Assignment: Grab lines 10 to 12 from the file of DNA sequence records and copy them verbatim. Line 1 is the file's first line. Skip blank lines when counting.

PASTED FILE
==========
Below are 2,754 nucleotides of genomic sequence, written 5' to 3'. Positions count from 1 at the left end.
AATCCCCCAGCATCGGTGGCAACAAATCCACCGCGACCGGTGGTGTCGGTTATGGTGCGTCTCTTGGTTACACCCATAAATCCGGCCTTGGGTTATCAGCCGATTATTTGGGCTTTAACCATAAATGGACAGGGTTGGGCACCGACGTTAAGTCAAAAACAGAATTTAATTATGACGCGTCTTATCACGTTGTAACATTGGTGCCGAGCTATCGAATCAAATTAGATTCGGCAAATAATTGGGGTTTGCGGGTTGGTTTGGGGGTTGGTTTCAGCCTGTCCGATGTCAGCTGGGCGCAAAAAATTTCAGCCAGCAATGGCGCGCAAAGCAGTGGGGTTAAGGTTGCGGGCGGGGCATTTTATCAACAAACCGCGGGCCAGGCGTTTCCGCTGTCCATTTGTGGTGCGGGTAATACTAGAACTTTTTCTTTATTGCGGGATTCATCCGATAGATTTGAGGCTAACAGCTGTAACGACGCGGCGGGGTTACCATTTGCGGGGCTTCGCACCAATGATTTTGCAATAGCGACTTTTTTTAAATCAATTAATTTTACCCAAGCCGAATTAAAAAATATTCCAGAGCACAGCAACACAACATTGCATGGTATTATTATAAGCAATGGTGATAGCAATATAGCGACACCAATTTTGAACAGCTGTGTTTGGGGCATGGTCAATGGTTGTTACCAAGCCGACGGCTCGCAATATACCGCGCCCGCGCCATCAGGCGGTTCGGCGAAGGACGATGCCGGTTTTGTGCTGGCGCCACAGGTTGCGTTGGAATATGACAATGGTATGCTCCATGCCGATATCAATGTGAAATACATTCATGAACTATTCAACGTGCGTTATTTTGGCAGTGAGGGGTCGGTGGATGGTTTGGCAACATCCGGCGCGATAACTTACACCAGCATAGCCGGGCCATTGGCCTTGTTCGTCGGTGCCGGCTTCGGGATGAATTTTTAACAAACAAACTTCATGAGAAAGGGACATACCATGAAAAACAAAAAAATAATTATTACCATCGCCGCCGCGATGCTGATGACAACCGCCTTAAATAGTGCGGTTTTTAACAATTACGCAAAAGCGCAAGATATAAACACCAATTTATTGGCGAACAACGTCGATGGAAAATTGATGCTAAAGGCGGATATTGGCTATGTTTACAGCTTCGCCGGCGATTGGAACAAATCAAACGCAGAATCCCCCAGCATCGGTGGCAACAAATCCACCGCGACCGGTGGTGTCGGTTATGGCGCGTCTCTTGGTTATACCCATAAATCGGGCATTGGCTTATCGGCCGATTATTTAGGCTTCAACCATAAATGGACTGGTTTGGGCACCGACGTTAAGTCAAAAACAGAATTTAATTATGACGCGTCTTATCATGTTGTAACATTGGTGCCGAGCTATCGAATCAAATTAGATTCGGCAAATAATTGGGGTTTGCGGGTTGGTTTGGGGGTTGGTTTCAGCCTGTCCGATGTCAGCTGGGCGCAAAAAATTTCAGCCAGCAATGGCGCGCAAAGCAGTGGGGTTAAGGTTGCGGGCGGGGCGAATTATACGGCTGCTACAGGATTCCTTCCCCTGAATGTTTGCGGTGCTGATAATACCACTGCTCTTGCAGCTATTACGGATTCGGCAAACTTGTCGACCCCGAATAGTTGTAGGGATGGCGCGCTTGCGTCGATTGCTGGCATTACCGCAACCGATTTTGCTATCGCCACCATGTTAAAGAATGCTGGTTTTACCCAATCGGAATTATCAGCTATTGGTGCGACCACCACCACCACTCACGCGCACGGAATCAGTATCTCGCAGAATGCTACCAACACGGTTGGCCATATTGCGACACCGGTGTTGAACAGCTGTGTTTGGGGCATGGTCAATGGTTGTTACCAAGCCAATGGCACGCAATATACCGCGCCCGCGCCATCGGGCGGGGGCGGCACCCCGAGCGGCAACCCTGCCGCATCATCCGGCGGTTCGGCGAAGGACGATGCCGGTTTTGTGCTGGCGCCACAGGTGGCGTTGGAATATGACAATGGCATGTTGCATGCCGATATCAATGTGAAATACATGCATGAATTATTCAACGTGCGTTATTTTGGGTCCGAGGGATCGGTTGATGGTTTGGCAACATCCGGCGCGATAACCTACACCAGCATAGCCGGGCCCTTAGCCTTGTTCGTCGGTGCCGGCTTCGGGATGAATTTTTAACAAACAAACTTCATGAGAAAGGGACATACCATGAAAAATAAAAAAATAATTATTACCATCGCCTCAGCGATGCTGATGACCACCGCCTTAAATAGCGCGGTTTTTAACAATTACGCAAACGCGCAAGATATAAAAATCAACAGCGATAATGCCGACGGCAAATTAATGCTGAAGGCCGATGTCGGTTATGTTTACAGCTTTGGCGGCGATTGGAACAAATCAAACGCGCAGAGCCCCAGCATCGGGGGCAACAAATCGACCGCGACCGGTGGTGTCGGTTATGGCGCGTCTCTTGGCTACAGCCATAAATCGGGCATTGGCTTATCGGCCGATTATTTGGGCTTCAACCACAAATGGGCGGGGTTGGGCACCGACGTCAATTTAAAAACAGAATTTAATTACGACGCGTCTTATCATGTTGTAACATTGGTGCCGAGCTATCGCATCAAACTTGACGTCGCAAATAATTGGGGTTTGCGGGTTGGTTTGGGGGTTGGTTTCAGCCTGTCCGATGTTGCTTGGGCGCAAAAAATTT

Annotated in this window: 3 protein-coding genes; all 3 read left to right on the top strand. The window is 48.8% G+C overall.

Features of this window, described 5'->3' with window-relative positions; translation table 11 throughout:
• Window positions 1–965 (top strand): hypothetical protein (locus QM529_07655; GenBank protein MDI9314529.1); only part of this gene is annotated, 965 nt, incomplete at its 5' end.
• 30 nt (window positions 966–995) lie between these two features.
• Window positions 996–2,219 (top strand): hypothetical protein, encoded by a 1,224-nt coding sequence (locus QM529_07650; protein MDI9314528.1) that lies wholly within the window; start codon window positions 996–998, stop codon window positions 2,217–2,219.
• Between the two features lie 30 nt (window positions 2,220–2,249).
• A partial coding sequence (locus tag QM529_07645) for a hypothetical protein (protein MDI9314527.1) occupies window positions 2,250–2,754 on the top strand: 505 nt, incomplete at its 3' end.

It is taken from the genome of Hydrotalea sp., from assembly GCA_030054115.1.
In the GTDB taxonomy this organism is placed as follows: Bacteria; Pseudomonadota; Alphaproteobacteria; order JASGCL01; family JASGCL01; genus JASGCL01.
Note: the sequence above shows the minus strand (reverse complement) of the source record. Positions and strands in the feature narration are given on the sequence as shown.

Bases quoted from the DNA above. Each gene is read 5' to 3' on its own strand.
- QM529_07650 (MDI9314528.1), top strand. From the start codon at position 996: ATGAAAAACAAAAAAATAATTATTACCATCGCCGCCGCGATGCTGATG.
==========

It is taken from the genome of Hydrotalea sp., from assembly GCA_030054115.1.
In the GTDB taxonomy this organism is placed as follows: Bacteria; Pseudomonadota; Alphaproteobacteria; order JASGCL01; family JASGCL01; genus JASGCL01.
Note: the sequence above shows the minus strand (reverse complement) of the source record. Positions and strands in the feature narration are given on the sequence as shown.